19 Mar Psychiatric Diagnosis Increased After Critical Illness and Mechanical Ventilation
MedicalResearch.com: What are the main findings of the study?
Dr. Christiansen: We included 24,179 critically ill nonsurgical patients receiving mechanical ventilation in intensive care units in Denmark, and matched comparison groups of hospitalized patients and the general population. We assessed psychiatric diagnoses and medication prescriptions before and after critical illness.
We found an increased prevalence of psychiatric diagnoses in the 5 year period before critical illness, compared to both other hospitalized patients and the general population.
Among the 9,921 critical illness survivors with no psychiatric history, the absolute risk of new psychiatric diagnoses was low, but higher than that for hospitalized patients (0.5% vs 0.2% over the first 3 months) and the general population group (0.02%). The proportion of patients given new psychoactive medication prescriptions was also increased in the first 3 months (12.7% vs 5.0% percent for the hospital group, and 0.7% for the general population), but these differences in new diagnoses and medications largely resolved by the end of the first year of follow-up. Hypnotics, anxiolytics and antidepressants were the most frequently prescribed drugs.
MedicalResearch.com: Were any of the findings unexpected?
Dr. Christiansen: Although the relative increase in new psychiatric diagnosis and medication use after critical illness were similar, the absolute risks were very different. We found a surprisingly high risk of new psychoactive medication use but a much smaller proportion with a psychiatric diagnosis (from a subsequent psychiatric admission or outpatient clinic visit). This can, however, largely be explained by the Danish health care system with many patients being treated for depression and anxiety by general practitioners.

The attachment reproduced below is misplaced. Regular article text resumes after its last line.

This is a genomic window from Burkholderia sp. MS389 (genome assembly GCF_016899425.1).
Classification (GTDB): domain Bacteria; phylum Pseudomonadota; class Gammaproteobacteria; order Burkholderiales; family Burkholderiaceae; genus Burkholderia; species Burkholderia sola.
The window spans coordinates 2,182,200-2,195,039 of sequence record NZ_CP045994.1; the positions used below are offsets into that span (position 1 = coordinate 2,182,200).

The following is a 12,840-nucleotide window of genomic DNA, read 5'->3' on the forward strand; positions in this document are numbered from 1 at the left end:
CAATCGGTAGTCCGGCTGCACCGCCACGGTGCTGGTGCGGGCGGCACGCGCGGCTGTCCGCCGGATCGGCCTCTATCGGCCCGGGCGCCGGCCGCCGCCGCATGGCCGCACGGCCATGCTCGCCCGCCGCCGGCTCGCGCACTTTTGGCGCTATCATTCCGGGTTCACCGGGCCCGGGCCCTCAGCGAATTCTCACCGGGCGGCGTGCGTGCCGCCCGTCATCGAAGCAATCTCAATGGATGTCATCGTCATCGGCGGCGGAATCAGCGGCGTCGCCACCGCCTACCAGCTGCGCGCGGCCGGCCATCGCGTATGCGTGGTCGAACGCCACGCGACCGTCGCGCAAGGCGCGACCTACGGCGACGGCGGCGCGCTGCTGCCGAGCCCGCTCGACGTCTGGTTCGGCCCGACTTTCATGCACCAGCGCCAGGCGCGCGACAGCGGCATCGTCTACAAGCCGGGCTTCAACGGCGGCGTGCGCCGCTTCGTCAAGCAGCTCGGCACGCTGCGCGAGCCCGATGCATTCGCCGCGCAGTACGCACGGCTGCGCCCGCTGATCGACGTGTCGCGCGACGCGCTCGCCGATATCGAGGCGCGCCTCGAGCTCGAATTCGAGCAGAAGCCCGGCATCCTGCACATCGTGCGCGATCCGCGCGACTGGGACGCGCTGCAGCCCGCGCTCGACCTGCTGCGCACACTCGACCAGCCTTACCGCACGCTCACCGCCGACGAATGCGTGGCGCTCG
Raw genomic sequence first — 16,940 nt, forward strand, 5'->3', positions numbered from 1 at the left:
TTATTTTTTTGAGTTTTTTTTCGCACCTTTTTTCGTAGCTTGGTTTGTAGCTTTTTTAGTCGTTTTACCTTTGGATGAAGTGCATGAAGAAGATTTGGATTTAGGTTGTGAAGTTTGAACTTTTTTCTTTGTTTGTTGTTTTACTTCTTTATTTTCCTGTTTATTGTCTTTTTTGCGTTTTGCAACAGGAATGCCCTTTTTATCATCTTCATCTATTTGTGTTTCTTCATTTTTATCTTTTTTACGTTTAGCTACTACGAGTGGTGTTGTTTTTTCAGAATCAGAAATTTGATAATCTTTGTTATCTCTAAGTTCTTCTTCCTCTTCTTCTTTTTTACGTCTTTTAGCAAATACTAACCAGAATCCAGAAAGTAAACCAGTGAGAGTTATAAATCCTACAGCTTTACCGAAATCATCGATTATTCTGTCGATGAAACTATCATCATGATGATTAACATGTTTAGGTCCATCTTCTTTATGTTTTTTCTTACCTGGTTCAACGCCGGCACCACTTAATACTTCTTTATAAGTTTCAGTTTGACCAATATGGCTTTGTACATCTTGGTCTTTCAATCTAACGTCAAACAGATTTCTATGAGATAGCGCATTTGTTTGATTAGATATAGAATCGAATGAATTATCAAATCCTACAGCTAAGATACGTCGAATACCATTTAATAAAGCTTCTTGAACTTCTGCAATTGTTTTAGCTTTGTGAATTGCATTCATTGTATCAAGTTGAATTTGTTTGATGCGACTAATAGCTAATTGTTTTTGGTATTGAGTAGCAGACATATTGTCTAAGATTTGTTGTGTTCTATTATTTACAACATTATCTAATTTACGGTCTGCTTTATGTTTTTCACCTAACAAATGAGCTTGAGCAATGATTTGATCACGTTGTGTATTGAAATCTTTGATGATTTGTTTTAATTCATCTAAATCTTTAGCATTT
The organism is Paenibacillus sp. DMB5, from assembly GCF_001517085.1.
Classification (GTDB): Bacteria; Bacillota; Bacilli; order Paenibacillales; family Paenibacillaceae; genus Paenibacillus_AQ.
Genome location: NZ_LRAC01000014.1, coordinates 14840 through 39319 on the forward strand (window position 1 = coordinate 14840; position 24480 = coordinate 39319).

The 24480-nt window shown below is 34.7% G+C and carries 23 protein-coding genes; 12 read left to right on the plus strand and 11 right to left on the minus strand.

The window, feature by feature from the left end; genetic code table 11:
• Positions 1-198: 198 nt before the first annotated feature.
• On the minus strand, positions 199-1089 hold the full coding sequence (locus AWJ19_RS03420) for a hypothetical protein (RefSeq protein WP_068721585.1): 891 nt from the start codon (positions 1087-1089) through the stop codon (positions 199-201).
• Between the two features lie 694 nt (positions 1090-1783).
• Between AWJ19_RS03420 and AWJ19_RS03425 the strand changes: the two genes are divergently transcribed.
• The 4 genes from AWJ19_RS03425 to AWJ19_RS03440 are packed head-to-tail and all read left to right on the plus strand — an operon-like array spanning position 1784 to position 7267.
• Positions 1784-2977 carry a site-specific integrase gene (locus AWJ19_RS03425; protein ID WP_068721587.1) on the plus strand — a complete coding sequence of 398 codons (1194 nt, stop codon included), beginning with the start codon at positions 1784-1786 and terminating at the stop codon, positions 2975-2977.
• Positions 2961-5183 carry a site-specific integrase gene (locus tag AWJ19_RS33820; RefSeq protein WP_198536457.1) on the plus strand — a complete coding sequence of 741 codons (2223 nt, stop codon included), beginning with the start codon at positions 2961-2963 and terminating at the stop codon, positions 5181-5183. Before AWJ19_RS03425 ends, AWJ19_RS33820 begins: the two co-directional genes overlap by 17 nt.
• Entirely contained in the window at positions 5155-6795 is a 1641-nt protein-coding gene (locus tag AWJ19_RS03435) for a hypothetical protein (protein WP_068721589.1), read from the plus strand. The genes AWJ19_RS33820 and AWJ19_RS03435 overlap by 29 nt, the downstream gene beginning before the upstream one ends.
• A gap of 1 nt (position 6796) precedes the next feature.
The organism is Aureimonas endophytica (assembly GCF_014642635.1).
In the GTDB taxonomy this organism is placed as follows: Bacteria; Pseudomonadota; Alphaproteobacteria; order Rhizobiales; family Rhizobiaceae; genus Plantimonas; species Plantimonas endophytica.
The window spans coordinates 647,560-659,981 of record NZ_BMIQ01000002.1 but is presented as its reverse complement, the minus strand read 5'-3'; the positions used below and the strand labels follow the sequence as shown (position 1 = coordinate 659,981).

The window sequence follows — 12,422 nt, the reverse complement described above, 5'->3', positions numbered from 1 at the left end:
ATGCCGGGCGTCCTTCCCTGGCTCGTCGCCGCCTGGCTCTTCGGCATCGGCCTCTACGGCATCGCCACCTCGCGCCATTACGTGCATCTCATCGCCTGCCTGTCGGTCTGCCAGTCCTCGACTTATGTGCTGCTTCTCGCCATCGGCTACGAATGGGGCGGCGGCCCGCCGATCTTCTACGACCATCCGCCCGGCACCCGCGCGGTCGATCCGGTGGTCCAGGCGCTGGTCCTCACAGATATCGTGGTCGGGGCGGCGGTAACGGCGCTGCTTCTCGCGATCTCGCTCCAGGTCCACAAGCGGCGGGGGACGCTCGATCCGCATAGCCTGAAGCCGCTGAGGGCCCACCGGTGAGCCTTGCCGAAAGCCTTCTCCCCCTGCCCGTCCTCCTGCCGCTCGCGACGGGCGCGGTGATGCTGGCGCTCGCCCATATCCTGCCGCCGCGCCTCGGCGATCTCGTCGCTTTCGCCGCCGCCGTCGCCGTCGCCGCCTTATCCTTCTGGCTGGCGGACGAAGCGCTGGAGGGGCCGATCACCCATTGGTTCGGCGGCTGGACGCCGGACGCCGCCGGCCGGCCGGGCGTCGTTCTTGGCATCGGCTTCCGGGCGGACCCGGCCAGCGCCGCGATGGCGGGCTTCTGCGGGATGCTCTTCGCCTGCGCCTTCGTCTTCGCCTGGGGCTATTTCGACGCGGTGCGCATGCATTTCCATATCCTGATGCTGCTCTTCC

MedicalResearch.com: What should clinicians and patients take away from your report?
Dr. Christiansen: We believe patients, caregivers and physicians should be aware of the increased risk.
Discharge planning for these patients may require more comprehensive discussion of follow-up psychiatric assessment and provision of information to caregivers and other family members regarding potential mental health care needs.
MedicalResearch.com: What recommendations do you have for future research as a result of this study?
Dr. Christiansen: We identified an increased risk of psychiatric illness, but we need to know more about how to prevent and treat psychiatric illness among survivors of critical illness.
In addition we need to know more on the long-term impact of the new psychiatric illness occurring early after hospital discharge.